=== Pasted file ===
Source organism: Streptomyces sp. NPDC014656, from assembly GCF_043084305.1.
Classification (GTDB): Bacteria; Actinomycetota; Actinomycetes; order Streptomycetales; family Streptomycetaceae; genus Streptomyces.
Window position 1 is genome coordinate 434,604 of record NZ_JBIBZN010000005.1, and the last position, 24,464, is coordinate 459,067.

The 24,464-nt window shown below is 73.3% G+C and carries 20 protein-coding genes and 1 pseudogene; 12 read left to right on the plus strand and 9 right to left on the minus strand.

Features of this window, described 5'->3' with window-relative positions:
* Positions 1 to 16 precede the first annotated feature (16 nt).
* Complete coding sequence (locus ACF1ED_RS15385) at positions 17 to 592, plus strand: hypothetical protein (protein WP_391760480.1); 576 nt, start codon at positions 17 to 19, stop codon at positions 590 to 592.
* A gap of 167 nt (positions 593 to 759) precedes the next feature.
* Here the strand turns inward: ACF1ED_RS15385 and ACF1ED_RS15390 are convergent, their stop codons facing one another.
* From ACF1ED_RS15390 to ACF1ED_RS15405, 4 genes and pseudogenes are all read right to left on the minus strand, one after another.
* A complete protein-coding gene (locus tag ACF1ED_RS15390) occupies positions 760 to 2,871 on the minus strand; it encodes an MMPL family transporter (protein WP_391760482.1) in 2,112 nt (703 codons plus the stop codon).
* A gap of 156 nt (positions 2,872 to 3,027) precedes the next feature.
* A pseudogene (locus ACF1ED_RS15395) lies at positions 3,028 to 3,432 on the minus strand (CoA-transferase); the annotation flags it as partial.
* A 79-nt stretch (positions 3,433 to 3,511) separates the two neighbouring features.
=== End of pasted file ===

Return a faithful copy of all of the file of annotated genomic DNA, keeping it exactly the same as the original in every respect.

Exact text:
Source organism: Streptomyces sp. NPDC014656, from assembly GCF_043084305.1.
Classification (GTDB): Bacteria; Actinomycetota; Actinomycetes; order Streptomycetales; family Streptomycetaceae; genus Streptomyces.
Window position 1 is genome coordinate 434,604 of record NZ_JBIBZN010000005.1, and the last position, 24,464, is coordinate 459,067.

The 24,464-nt window shown below is 73.3% G+C and carries 20 protein-coding genes and 1 pseudogene; 12 read left to right on the plus strand and 9 right to left on the minus strand.

Features of this window, described 5'->3' with window-relative positions:
* Positions 1 to 16 precede the first annotated feature (16 nt).
* Complete coding sequence (locus ACF1ED_RS15385) at positions 17 to 592, plus strand: hypothetical protein (protein WP_391760480.1); 576 nt, start codon at positions 17 to 19, stop codon at positions 590 to 592.
* A gap of 167 nt (positions 593 to 759) precedes the next feature.
* Here the strand turns inward: ACF1ED_RS15385 and ACF1ED_RS15390 are convergent, their stop codons facing one another.
* From ACF1ED_RS15390 to ACF1ED_RS15405, 4 genes and pseudogenes are all read right to left on the minus strand, one after another.
* A complete protein-coding gene (locus tag ACF1ED_RS15390) occupies positions 760 to 2,871 on the minus strand; it encodes an MMPL family transporter (protein WP_391760482.1) in 2,112 nt (703 codons plus the stop codon).
* A gap of 156 nt (positions 2,872 to 3,027) precedes the next feature.
* A pseudogene (locus ACF1ED_RS15395) lies at positions 3,028 to 3,432 on the minus strand (CoA-transferase); the annotation flags it as partial.
* A 79-nt stretch (positions 3,433 to 3,511) separates the two neighbouring features.